Partnerships featured in the IU Bloomington application include Leadership Bloomington-Monroe County, a Bloomington Continuing Studies program that develops leadership and service skills; the Fairview Violin Project, a collaboration between the Jacobs School of Music and a Bloomington elementary school; and the Indiana Institute on Disability and Community, which provides information, research and services for people with disabilities and their families.

"Leadership Bloomington-Monroe County has been training leaders and bridging the gap between campus and community since 1986," said Mary Catherine Carmichael, director of the program. "We're delighted that IU Bloomington is being recognized for the many ways in which it engages with the world off campus."

David Mank, director of the Indiana Institute on Disability and Community, added, "The Institute is committed to putting good ideas into practice in schools and community settings. Our 'Research to Practice' is the result of partnerships in communities across Indiana. We are very pleased to be a part of the community engagement mission of Indiana University Bloomington."

Also highlighted in the application are the Bradford Woods Therapeutic Recreation Program, Indiana Consortium for Mental Health Services Research, Arts Week, Indiana NonProfits projects, Eppley Institute: Great Lakes Park Training Institute, Center for Evaluation and Education Policy, Kelley Business Education Network, Center for Sexual Health Promotion, RAICES (Research in Action Initiative for Community Health, Environment and Sustainable Tourism), Protective Order Project, Indiana Geographic Information Council and Center for P-16 Research and Collaboration.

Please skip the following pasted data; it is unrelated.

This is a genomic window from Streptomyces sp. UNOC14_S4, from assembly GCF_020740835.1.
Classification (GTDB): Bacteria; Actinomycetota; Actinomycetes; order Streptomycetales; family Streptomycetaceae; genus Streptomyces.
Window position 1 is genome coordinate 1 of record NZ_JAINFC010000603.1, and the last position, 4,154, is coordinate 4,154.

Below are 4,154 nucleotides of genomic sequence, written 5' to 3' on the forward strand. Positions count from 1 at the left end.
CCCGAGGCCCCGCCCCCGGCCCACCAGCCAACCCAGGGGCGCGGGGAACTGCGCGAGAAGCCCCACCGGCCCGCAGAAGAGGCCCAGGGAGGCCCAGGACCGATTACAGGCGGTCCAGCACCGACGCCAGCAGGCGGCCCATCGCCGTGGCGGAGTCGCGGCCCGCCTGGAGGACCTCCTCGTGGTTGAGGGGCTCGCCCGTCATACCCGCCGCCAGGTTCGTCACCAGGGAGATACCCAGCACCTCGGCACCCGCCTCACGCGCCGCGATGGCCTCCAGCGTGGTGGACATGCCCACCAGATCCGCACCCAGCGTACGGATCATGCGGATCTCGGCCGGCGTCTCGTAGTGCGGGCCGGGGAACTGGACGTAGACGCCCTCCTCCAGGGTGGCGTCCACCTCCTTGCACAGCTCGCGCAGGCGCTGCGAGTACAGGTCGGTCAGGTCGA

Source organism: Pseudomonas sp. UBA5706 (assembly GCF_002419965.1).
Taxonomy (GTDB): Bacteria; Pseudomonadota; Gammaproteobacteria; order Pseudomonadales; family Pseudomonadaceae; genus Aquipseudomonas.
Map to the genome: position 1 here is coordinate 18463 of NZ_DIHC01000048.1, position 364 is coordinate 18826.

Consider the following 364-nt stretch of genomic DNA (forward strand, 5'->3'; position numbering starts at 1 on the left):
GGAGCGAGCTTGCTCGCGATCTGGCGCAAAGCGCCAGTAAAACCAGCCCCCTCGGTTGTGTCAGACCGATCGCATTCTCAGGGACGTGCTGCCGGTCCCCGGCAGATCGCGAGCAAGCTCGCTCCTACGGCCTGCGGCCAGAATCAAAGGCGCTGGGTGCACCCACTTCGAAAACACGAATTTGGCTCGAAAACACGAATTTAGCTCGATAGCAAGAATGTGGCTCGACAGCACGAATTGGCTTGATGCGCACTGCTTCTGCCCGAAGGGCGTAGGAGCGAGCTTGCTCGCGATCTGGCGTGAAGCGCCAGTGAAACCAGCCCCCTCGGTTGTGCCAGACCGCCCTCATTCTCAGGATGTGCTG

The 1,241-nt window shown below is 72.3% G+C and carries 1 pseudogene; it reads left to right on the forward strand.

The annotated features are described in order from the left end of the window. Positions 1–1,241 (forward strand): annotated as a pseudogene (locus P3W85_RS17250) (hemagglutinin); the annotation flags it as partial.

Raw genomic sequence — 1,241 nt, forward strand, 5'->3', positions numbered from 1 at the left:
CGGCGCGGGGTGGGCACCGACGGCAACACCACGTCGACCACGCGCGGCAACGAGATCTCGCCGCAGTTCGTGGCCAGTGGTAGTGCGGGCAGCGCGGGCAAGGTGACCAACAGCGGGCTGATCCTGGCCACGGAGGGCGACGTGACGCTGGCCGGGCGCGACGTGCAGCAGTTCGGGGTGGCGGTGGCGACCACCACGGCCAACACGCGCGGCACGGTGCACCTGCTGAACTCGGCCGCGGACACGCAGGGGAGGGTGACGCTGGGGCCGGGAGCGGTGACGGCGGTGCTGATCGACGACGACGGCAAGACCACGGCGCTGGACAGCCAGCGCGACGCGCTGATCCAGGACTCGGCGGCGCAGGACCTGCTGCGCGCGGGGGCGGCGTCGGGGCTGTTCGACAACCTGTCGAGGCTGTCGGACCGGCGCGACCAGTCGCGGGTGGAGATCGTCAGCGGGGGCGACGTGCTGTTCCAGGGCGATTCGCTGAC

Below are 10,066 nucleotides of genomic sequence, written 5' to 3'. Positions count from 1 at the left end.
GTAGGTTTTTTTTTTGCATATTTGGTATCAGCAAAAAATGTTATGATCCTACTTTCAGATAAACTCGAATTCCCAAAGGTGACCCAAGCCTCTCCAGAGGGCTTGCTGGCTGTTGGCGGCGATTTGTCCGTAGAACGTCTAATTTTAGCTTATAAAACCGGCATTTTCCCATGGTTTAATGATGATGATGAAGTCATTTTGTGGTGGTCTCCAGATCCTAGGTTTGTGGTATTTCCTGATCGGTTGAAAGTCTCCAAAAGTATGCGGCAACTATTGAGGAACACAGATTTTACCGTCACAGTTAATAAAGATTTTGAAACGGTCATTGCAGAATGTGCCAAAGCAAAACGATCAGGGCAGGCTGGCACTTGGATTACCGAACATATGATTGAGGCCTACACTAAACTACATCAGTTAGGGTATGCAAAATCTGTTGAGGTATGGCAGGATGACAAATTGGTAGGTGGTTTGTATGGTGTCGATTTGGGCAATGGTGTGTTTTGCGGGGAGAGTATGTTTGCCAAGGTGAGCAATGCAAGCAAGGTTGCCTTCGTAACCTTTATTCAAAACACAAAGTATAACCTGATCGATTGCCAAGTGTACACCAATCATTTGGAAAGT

Several dozen administrators, faculty, staff and community members were involved in documenting engagement activities for the application. "The process of applying for this honor has made it obvious to all of us how deep and wide the commitment to community and public outreach really is at IU Bloomington," said Thomas Gieryn, IU Bloomington vice provost for faculty and academic affairs.

The Carnegie Foundation created the engagement classification in 2006 as part of an extensive restructuring of the Carnegie Classification of Institutions of Higher Education. It worked with a team of advisers and conducted a pilot study of a small number of institutions to develop the framework for the classification, which was previously offered in 2006 and 2008.

More information is available at